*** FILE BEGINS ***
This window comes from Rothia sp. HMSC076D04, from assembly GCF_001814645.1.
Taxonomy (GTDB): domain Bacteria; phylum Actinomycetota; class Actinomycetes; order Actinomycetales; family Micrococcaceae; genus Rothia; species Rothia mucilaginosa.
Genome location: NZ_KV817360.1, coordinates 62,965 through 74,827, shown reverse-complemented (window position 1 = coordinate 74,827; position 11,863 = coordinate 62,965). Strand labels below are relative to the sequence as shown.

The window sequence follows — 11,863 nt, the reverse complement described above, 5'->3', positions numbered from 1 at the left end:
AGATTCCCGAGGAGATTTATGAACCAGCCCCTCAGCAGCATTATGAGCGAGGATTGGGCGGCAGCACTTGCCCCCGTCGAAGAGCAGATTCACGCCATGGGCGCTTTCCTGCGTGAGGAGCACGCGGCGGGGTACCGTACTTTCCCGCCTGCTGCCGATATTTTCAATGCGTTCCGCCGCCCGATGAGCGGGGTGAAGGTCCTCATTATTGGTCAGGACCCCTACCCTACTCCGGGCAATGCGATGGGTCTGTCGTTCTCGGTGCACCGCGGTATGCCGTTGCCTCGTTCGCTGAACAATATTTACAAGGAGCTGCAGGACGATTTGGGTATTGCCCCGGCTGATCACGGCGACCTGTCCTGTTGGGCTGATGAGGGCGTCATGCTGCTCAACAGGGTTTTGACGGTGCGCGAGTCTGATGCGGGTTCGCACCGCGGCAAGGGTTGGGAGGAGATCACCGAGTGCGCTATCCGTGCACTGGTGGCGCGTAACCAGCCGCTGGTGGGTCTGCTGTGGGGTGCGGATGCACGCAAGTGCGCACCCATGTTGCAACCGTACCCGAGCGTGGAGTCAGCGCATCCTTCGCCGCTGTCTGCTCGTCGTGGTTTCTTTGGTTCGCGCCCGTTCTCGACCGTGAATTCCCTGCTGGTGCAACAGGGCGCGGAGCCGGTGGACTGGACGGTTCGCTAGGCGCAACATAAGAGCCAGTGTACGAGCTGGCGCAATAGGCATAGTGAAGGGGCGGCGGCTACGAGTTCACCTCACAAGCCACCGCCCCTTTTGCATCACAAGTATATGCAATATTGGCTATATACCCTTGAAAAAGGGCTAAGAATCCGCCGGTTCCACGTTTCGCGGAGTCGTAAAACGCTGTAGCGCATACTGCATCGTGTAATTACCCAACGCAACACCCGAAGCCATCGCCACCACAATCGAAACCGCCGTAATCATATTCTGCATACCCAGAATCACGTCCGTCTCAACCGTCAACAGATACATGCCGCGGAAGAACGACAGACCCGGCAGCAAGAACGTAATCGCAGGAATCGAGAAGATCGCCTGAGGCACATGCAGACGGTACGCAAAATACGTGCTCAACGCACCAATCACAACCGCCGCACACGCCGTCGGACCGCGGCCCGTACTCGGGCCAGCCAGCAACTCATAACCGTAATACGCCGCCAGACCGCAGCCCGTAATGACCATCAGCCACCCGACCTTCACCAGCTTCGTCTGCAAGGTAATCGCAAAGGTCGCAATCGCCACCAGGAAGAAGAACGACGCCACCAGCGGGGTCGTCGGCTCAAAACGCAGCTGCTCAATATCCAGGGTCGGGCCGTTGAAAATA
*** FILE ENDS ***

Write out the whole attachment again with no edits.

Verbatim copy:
This window comes from Rothia sp. HMSC076D04, from assembly GCF_001814645.1.
Taxonomy (GTDB): domain Bacteria; phylum Actinomycetota; class Actinomycetes; order Actinomycetales; family Micrococcaceae; genus Rothia; species Rothia mucilaginosa.
Genome location: NZ_KV817360.1, coordinates 62,965 through 74,827, shown reverse-complemented (window position 1 = coordinate 74,827; position 11,863 = coordinate 62,965). Strand labels below are relative to the sequence as shown.

The window sequence follows — 11,863 nt, the reverse complement described above, 5'->3', positions numbered from 1 at the left end:
AGATTCCCGAGGAGATTTATGAACCAGCCCCTCAGCAGCATTATGAGCGAGGATTGGGCGGCAGCACTTGCCCCCGTCGAAGAGCAGATTCACGCCATGGGCGCTTTCCTGCGTGAGGAGCACGCGGCGGGGTACCGTACTTTCCCGCCTGCTGCCGATATTTTCAATGCGTTCCGCCGCCCGATGAGCGGGGTGAAGGTCCTCATTATTGGTCAGGACCCCTACCCTACTCCGGGCAATGCGATGGGTCTGTCGTTCTCGGTGCACCGCGGTATGCCGTTGCCTCGTTCGCTGAACAATATTTACAAGGAGCTGCAGGACGATTTGGGTATTGCCCCGGCTGATCACGGCGACCTGTCCTGTTGGGCTGATGAGGGCGTCATGCTGCTCAACAGGGTTTTGACGGTGCGCGAGTCTGATGCGGGTTCGCACCGCGGCAAGGGTTGGGAGGAGATCACCGAGTGCGCTATCCGTGCACTGGTGGCGCGTAACCAGCCGCTGGTGGGTCTGCTGTGGGGTGCGGATGCACGCAAGTGCGCACCCATGTTGCAACCGTACCCGAGCGTGGAGTCAGCGCATCCTTCGCCGCTGTCTGCTCGTCGTGGTTTCTTTGGTTCGCGCCCGTTCTCGACCGTGAATTCCCTGCTGGTGCAACAGGGCGCGGAGCCGGTGGACTGGACGGTTCGCTAGGCGCAACATAAGAGCCAGTGTACGAGCTGGCGCAATAGGCATAGTGAAGGGGCGGCGGCTACGAGTTCACCTCACAAGCCACCGCCCCTTTTGCATCACAAGTATATGCAATATTGGCTATATACCCTTGAAAAAGGGCTAAGAATCCGCCGGTTCCACGTTTCGCGGAGTCGTAAAACGCTGTAGCGCATACTGCATCGTGTAATTACCCAACGCAACACCCGAAGCCATCGCCACCACAATCGAAACCGCCGTAATCATATTCTGCATACCCAGAATCACGTCCGTCTCAACCGTCAACAGATACATGCCGCGGAAGAACGACAGACCCGGCAGCAAGAACGTAATCGCAGGAATCGAGAAGATCGCCTGAGGCACATGCAGACGGTACGCAAAATACGTGCTCAACGCACCAATCACAACCGCCGCACACGCCGTCGGACCGCGGCCCGTACTCGGGCCAGCCAGCAACTCATAACCGTAATACGCCGCCAGACCGCAGCCCGTAATGACCATCAGCCACCCGACCTTCACCAGCTTCGTCTGCAAGGTAATCGCAAAGGTCGCAATCGCCACCAGGAAGAAGAACGACGCCACCAGCGGGGTCGTCGGCTCAAAACGCAGCTGCTCAATATCCAGGGTCGGGCCGTTGAAAATA